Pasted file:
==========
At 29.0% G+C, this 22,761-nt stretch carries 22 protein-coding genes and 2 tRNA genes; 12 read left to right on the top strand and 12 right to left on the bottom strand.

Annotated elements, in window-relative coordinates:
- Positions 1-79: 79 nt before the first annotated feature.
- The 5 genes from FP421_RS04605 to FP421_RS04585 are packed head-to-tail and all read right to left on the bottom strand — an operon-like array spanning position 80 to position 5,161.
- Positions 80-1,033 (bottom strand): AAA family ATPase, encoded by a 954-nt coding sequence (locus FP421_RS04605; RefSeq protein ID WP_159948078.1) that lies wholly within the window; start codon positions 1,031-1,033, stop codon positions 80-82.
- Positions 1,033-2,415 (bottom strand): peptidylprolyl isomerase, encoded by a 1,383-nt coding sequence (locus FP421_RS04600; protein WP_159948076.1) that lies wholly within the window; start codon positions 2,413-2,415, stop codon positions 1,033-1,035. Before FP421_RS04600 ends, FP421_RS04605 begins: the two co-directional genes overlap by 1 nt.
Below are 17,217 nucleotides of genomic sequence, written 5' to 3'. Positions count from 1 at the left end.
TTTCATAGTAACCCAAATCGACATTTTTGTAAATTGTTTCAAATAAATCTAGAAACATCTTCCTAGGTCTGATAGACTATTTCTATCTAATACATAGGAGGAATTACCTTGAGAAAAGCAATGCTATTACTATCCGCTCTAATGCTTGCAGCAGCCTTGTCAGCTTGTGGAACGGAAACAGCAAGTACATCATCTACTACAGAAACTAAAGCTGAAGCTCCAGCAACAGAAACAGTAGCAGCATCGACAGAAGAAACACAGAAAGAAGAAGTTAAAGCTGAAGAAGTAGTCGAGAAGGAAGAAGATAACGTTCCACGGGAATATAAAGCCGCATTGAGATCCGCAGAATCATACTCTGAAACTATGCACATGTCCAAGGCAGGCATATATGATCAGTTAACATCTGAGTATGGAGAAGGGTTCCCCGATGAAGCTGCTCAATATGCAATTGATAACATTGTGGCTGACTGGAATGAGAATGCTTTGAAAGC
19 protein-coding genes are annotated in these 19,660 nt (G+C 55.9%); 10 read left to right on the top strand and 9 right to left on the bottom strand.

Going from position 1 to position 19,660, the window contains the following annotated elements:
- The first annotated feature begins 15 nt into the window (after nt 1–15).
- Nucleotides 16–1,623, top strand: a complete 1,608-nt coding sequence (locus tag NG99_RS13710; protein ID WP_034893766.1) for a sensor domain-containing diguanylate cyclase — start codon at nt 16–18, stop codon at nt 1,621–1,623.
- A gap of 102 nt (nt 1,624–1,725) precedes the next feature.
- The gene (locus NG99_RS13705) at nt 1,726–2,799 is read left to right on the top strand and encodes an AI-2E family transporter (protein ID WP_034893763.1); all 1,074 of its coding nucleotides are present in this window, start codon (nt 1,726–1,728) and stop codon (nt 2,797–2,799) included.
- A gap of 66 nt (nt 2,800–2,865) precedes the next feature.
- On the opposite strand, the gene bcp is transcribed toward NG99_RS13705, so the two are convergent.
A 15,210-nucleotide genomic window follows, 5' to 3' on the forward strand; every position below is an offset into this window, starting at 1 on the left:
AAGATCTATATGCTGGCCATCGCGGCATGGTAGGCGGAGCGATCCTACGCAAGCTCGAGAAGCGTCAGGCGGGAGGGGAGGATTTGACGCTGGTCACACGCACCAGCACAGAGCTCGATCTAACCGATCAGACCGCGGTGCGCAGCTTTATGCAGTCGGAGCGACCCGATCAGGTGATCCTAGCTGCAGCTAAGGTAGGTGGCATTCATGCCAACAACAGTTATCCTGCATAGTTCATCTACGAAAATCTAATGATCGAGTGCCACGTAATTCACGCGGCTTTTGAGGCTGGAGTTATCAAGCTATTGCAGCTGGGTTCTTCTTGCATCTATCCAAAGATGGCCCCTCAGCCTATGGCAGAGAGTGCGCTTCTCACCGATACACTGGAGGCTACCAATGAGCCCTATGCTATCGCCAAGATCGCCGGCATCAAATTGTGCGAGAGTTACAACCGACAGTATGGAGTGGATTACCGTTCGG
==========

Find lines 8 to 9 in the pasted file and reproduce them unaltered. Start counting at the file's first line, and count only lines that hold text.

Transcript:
TTTCATAGTAACCCAAATCGACATTTTTGTAAATTGTTTCAAATAAATCTAGAAACATCTTCCTAGGTCTGATAGACTATTTCTATCTAATACATAGGAGGAATTACCTTGAGAAAAGCAATGCTATTACTATCCGCTCTAATGCTTGCAGCAGCCTTGTCAGCTTGTGGAACGGAAACAGCAAGTACATCATCTACTACAGAAACTAAAGCTGAAGCTCCAGCAACAGAAACAGTAGCAGCATCGACAGAAGAAACACAGAAAGAAGAAGTTAAAGCTGAAGAAGTAGTCGAGAAGGAAGAAGATAACGTTCCACGGGAATATAAAGCCGCATTGAGATCCGCAGAATCATACTCTGAAACTATGCACATGTCCAAGGCAGGCATATATGATCAGTTAACATCTGAGTATGGAGAAGGGTTCCCCGATGAAGCTGCTCAATATGCAATTGATAACATTGTGGCTGACTGGAATGAGAATGCTTTGAAAGC
19 protein-coding genes are annotated in these 19,660 nt (G+C 55.9%); 10 read left to right on the top strand and 9 right to left on the bottom strand.